The company wrote on its official Weibo account on Friday that it would begin the delisting process and prepare to go public in Hong Kong.
The company said its board of directors authorized the delisting in New York of its US depository shares “while ensuring that ADSs are convertible into freely tradable shares of the company on another internationally recognized stock exchange.”
Hong Kong’s Hang Seng Tech Index, which tracks 30 of China’s biggest tech companies, fell 2.4% on Friday on the news. Alibaba e-commerce group lost 5.3%, Meituan food delivery service fell 4.8%, and Internet group Tencent lost 3.2%.
Regulators ordered the removal of Didi’s app from nationwide app stores in July, days after the rideshare group raised $ 4.4 billion in the largest Chinese listing in the United States from Alibaba in 2014. The company was also banned from registering new users.
The initial public offering, which ended just days before the Chinese Communist Party celebrated its centenary, angry party and government officials who felt the group had brushed aside concerns about its national security and to its vast treasure trove of cartography and other sensitive data.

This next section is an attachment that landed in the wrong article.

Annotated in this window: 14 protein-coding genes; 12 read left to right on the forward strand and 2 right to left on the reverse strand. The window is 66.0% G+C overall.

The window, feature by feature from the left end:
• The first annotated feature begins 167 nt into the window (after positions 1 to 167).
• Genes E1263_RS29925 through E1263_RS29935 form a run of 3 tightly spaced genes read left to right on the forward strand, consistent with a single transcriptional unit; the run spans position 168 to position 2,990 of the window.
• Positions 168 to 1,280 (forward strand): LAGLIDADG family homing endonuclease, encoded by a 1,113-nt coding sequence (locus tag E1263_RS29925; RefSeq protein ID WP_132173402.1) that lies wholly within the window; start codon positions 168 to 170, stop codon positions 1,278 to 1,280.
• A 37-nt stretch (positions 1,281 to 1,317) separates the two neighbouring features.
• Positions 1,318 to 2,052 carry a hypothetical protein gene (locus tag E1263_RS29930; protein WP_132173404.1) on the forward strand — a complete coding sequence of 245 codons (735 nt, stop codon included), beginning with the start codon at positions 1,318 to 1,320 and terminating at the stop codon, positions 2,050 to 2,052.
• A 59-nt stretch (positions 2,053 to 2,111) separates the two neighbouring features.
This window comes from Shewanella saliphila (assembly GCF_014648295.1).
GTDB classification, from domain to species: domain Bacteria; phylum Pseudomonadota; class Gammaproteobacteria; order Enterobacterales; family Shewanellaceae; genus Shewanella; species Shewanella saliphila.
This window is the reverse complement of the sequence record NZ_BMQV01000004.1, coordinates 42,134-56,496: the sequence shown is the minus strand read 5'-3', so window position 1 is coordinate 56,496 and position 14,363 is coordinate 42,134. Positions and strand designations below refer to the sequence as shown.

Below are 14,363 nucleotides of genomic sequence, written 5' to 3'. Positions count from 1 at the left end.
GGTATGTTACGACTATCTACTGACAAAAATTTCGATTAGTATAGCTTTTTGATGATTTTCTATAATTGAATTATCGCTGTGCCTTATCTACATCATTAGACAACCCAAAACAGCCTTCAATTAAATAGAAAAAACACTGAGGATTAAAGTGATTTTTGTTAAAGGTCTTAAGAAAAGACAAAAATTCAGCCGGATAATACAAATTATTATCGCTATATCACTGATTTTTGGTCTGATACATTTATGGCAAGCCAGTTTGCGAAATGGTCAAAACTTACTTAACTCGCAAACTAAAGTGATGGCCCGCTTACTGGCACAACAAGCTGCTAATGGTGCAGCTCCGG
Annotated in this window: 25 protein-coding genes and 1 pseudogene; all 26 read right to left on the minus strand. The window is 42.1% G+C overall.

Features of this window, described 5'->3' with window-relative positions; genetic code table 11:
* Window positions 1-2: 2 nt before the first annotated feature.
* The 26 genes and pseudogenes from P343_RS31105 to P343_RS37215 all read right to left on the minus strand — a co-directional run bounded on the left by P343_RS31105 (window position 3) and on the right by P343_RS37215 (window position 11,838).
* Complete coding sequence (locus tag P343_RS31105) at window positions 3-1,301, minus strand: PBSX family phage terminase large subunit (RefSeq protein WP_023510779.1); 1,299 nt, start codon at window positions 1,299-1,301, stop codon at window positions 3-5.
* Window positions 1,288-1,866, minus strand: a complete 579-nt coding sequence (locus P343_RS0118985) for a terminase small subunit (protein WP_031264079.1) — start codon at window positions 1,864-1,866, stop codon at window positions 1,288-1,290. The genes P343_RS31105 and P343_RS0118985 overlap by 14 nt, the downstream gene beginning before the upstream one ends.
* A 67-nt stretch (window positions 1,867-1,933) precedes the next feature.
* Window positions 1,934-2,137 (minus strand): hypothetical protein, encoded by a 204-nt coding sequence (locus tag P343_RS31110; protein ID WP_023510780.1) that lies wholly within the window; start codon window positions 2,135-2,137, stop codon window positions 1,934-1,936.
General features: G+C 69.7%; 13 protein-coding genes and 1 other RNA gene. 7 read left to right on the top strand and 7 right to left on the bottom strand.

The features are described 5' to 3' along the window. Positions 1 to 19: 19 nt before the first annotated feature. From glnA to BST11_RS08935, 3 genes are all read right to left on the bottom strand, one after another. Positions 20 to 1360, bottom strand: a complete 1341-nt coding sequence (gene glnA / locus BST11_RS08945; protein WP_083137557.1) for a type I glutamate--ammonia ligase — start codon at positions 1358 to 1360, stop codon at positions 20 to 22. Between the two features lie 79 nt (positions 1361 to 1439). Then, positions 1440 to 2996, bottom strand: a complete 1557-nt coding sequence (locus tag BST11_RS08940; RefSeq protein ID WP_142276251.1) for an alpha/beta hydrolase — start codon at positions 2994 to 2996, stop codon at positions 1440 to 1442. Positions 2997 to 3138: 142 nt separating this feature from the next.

Didi launched its New York IPO amid a long crackdown on domination by China’s biggest tech groups. The regulatory assault began in November 2020, when President Xi Jinping ordered a last-minute halt to the double listing in Shanghai and Hong Kong of Ant Group, Jack Ma’s fintech platform.
Ma, once the richest and most famous entrepreneur in the country, angered Xi and other officials by criticizing Chinese financial regulators weeks before the scheduled IPO, which was to be the largest in the world never recorded.
Since the slippage was announced, Ma, who also founded the Alibaba e-commerce platform, has since practically disappeared from public view.
Didi’s rush to delist comes just before the end of a six-month blockade at the end of December that would allow company executives and nearly all of its shareholders to begin selling shares in New York City. .
“The government can order something without realizing how complicated it is,” said a lawyer in Beijing, who believed Didi executives would likely need to bring their actions to make such a transaction feasible.
Didi said he would hold a shareholder vote on the matter in the future.
Additional reporting by Emma Zhou in Beijing and William Langley in Hong Kong
Register here in one click